Traditional Transvaginal Cerclage (TVC)

To prevent a premature birth, your doctor may recommend a traditional transvaginal cerclage, also known as a cervical stitch. A traditional transvaginal cerclage (TVC) is a surgical procedure performed within the first 12 to 14 weeks of pregnancy where the cervix is sewn closed. The procedure has a success rate of 80 to 85 percent in bringing babies to viability. However, women who receive this procedure will need to be checked routinely during pregnancy for complications such as infection or preterm labor.

During the procedure, women will receive an epidural or anesthesia for pain control. Next, a doctor will stitch a strong thread around the cervix to hold it firmly closed. After the procedure, you’ll remain in the hospital for a few hours or overnight. Immediately following the procedure, you may experience light bleeding and vaginal discharge. It is recommended to refrain from physical activity for two to three days after the procedure. The cerclage will remain on the cervix until the 37th week of pregnancy and will be removed before your water breaks or contractions begin.

McDonald’s Cerclage

A McDonald’s cerclage is the most common procedure for an incompetent cervix. The procedure consists of using a pure string stitch to suture the upper part of the cervix. When this procedure is done, the lower part of the cervix is already effaced and a doctor’s knot is made in the front of the cervix.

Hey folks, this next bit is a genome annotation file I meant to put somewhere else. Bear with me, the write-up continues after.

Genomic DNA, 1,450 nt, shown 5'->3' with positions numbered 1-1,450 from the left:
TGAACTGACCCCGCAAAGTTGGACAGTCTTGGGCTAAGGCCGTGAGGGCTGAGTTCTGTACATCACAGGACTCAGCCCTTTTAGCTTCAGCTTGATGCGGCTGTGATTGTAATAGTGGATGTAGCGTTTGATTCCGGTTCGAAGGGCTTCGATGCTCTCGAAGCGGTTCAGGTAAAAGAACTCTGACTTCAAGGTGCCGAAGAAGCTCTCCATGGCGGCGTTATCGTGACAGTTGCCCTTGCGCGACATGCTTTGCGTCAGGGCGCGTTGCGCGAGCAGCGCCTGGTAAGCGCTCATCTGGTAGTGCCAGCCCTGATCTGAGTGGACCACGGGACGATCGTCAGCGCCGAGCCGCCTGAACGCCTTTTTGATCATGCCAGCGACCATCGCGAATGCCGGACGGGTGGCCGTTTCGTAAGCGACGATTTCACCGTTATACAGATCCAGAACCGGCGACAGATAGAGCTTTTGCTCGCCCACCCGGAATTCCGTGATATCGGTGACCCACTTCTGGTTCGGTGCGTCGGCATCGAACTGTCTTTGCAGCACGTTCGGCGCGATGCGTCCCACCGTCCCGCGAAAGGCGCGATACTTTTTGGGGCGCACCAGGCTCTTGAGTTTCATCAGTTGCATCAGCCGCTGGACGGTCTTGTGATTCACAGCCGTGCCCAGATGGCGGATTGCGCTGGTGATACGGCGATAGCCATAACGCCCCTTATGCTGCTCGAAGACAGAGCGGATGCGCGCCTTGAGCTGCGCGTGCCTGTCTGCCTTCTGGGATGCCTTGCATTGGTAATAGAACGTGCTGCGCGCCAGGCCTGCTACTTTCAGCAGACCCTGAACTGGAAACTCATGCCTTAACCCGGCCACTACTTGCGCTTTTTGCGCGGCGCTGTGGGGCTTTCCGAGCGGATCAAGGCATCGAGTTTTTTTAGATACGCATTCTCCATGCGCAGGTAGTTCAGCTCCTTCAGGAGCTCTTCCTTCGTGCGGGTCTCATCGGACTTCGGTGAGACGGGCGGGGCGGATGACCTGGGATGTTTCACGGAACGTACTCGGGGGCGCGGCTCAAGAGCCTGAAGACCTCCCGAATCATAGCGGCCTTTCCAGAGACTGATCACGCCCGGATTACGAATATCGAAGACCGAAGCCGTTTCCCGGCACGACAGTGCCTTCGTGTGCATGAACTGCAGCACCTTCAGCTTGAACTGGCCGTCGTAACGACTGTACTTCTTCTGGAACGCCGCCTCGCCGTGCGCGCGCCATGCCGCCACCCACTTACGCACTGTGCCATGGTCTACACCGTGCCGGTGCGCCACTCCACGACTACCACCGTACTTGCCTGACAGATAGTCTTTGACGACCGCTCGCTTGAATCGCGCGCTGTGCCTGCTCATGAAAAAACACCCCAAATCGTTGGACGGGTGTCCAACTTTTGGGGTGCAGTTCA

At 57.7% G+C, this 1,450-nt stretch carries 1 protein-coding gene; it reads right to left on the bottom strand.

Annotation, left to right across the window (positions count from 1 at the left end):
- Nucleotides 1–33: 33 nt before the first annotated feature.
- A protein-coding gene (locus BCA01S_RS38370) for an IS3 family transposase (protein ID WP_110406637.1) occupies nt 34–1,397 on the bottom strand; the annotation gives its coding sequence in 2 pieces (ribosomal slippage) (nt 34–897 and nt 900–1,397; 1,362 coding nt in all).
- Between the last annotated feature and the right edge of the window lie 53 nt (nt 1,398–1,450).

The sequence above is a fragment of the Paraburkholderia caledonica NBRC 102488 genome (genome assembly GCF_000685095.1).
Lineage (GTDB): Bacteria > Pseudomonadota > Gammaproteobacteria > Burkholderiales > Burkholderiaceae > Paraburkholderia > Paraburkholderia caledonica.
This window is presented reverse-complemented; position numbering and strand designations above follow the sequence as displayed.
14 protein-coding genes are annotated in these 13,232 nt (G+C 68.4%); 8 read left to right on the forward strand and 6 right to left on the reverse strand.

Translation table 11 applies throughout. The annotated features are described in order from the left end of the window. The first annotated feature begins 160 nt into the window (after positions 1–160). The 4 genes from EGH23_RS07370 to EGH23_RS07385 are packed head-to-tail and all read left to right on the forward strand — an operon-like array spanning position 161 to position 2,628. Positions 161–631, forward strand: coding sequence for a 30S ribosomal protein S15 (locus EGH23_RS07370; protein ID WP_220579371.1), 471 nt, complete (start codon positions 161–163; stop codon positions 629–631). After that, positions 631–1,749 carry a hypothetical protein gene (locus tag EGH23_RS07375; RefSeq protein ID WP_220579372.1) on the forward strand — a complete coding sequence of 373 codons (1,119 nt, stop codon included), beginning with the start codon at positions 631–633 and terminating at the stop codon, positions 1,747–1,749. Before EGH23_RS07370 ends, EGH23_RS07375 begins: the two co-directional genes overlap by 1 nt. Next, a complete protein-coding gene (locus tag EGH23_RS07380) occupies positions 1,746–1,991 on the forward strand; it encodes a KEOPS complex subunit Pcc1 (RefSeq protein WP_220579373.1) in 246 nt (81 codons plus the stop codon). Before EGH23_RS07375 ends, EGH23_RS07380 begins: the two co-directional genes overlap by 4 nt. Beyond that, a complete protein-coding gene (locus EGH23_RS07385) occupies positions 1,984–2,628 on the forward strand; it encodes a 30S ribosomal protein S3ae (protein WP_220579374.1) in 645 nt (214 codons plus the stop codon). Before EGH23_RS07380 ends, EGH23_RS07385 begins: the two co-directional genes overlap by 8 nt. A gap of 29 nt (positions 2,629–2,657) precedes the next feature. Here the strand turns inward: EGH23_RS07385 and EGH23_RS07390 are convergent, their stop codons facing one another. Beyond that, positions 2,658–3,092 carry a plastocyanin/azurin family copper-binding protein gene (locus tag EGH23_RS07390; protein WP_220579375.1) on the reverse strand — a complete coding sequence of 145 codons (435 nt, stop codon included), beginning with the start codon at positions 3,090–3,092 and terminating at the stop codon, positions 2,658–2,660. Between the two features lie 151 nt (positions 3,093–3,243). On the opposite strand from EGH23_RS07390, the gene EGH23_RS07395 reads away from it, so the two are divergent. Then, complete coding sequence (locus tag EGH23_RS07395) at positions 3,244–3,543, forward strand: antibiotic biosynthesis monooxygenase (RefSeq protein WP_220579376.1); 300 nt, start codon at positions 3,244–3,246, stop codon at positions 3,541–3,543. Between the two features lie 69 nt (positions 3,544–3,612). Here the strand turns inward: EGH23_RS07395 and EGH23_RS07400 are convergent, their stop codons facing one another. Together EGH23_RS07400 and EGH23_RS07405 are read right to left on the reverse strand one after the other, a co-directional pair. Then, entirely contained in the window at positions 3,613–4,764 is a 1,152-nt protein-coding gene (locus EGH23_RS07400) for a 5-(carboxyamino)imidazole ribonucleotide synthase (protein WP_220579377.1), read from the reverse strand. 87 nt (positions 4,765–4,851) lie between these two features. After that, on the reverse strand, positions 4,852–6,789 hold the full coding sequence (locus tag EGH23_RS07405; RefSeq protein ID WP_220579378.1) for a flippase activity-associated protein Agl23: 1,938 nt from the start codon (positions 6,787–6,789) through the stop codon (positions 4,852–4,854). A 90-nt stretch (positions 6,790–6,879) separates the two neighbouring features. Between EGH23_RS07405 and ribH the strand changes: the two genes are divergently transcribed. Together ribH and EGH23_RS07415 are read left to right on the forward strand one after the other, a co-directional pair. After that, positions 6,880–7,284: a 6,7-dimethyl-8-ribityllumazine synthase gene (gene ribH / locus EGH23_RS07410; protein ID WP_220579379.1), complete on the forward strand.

The advantages of the McDonald’s cerclage is it can be performed relatively quickly, there is minimal bleeding, and the suture can be more easily removed for vaginal delivery. However, one of the disadvantages of this procedure is the suture sometimes isn’t placed highly or deeply enough on the cervix.

Shirodkar Cerclage or Modified Shirodkar Cerclage

A Shirodkar cerclage is another common procedure for an incompetent cervix. This procedure involves the dissection of the vaginal mucosa and bladder. The cervix is pulled down and the bladder is pushed up above the internal OS. The suture is then placed as high as possible around the cervix through the cervical stroma. The suture can be placed anteriorly and tied posteriorly or placed posteriorly and tied anteriorly.

The advantage of this procedure is the suture is placed much higher than the McDonald’s cerclage. However, many doctors may avoid this technique for fear of damaging the bladder or incorrect placement because of how high the suture is placed.